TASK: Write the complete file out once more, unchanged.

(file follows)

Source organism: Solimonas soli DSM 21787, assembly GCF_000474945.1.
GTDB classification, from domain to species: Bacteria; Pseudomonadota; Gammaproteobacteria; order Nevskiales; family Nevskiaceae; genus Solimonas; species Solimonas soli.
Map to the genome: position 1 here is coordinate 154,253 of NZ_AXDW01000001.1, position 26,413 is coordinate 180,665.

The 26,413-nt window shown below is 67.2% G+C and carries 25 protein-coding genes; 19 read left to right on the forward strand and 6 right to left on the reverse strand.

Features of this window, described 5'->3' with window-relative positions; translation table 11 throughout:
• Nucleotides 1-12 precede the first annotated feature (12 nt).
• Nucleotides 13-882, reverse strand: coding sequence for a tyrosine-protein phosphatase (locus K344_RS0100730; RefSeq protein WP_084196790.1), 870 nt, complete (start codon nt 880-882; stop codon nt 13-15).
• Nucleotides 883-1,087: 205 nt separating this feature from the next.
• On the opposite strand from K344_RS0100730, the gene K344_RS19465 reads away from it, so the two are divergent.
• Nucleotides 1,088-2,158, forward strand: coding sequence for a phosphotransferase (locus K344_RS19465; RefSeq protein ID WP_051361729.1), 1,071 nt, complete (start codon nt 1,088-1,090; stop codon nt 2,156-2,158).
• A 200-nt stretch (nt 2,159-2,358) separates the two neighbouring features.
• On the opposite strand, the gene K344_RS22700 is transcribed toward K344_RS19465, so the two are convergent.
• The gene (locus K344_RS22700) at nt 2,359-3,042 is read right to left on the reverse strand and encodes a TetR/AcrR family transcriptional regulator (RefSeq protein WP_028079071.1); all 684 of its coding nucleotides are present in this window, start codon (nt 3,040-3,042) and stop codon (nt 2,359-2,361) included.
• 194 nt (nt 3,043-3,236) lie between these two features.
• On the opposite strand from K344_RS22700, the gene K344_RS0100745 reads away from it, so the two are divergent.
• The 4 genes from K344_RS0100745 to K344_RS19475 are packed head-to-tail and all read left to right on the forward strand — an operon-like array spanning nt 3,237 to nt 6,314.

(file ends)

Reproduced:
Source organism: Solimonas soli DSM 21787, assembly GCF_000474945.1.
GTDB classification, from domain to species: Bacteria; Pseudomonadota; Gammaproteobacteria; order Nevskiales; family Nevskiaceae; genus Solimonas; species Solimonas soli.
Map to the genome: position 1 here is coordinate 154,253 of NZ_AXDW01000001.1, position 26,413 is coordinate 180,665.

The 26,413-nt window shown below is 67.2% G+C and carries 25 protein-coding genes; 19 read left to right on the forward strand and 6 right to left on the reverse strand.

Features of this window, described 5'->3' with window-relative positions; translation table 11 throughout:
• Nucleotides 1-12 precede the first annotated feature (12 nt).
• Nucleotides 13-882, reverse strand: coding sequence for a tyrosine-protein phosphatase (locus K344_RS0100730; RefSeq protein WP_084196790.1), 870 nt, complete (start codon nt 880-882; stop codon nt 13-15).
• Nucleotides 883-1,087: 205 nt separating this feature from the next.
• On the opposite strand from K344_RS0100730, the gene K344_RS19465 reads away from it, so the two are divergent.
• Nucleotides 1,088-2,158, forward strand: coding sequence for a phosphotransferase (locus K344_RS19465; RefSeq protein ID WP_051361729.1), 1,071 nt, complete (start codon nt 1,088-1,090; stop codon nt 2,156-2,158).
• A 200-nt stretch (nt 2,159-2,358) separates the two neighbouring features.
• On the opposite strand, the gene K344_RS22700 is transcribed toward K344_RS19465, so the two are convergent.
• The gene (locus K344_RS22700) at nt 2,359-3,042 is read right to left on the reverse strand and encodes a TetR/AcrR family transcriptional regulator (RefSeq protein WP_028079071.1); all 684 of its coding nucleotides are present in this window, start codon (nt 3,040-3,042) and stop codon (nt 2,359-2,361) included.
• 194 nt (nt 3,043-3,236) lie between these two features.
• On the opposite strand from K344_RS22700, the gene K344_RS0100745 reads away from it, so the two are divergent.
• The 4 genes from K344_RS0100745 to K344_RS19475 are packed head-to-tail and all read left to right on the forward strand — an operon-like array spanning nt 3,237 to nt 6,314.